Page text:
(Adds Cenovus comment)
CALGARY, Alberta/OTTAWA, Jan 25 (Reuters) - Funds allocated
by the Canadian government to help clean up the country's orphan
oil and gas wells may fall short if the main oil-producing
province of Alberta continues to allocate the money to
financially viable companies, the parliamentary budgetary
watchdog said on Tuesday.
About half the funds in Alberta went to 10 companies that
are expected to remain financially viable over the next few
years, including some of Canada's largest energy producers -
Canadian Natural Resources Ltd, Imperial Oil,
and Cenovus Energy, budgetary officials said. All have
benefited from surging oil prices in recent months.
Canada is the world's fourth-largest oil producer and
sixth-largest natural gas producer and its western provinces are
dotted with hundreds of thousands of oil and gas wells. Some of
those wells are orphans, meaning the companies that owned them
have gone bankrupt or ceased to exist.
In April 2020, the federal Liberal government allocated
C$1.7 billion ($1.3 billion) to clean inactive oil and gas
There are approximately 225,000 inactive and plugged wells
in Alberta and Saskatchewan, the two largest energy-producing
provinces. Around 11,000 are orphans and the watchdog estimates
the clean-up cost for those wells will reach C$1.1 billion by
While the amount set aside by Ottawa should be enough to
cover the orphan well clean-up cost, Parliamentary Budget
Officer Yves Giroux warned the funding could fall short if
Alberta continued to allocate federal money to firms that are
not in financial trouble.
"If that trend continues, it's possible that the funding set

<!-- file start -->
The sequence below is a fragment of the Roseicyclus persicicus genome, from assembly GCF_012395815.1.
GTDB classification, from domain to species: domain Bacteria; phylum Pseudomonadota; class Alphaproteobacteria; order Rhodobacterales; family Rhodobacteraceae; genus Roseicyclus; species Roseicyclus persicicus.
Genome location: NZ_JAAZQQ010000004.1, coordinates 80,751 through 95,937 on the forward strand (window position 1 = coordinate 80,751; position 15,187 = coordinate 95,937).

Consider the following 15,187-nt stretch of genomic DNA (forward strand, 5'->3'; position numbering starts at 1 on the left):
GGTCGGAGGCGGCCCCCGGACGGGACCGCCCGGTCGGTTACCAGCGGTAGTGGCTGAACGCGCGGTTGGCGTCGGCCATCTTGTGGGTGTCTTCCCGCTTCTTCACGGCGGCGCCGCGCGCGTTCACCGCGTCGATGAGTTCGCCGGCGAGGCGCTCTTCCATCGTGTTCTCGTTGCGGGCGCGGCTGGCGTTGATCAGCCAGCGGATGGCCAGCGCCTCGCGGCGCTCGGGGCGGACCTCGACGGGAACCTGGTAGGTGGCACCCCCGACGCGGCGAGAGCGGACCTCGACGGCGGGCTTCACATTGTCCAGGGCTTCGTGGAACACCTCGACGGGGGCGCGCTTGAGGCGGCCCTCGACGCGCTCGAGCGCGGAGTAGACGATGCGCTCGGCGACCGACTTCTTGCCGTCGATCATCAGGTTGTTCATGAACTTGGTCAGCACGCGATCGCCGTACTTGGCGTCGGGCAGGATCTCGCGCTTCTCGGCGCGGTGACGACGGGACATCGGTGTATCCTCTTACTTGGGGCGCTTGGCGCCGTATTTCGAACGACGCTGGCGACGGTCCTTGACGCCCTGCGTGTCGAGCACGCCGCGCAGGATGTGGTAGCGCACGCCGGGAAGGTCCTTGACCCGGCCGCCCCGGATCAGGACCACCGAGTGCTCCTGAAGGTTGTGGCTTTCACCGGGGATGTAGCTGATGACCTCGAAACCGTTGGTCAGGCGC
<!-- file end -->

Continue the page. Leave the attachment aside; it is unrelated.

aside would not be sufficient to clean up all of the inactive
orphan wells into the future," Giroux told a conference call.
Canada has a "polluter pays" principal, in which the
companies that extract natural resources are expected to set
aside funds to cover the cost of clean-up.
Giroux noted the federal funding was set up to clean up
inactive wells, not necessarily orphan wells, and it was up to
Alberta to determine which companies received funding.
Alberta government spokesperson Jennifer Henshaw said the
funds went directly to oilfield services companies specializing
in well clean-up, rather than the well licensees.
"The program has accelerated the cleaning up of inactive
sites and has created more than 1,900 jobs," Henshaw added.
A Cenovus spokesperson said in a statement the company had
accessed Alberta's site rehabilitation program during the
economic downturn in 2020, and would continue doing so until its
completion this year.
Canadian Natural and Imperial did not immediately respond to
request for comment.
($1 = 1.2639 Canadian dollars)
(Reporting by David Ljunggren
Editing by Mark Potter, Marguerita Choy, Bernard Orr and Aurora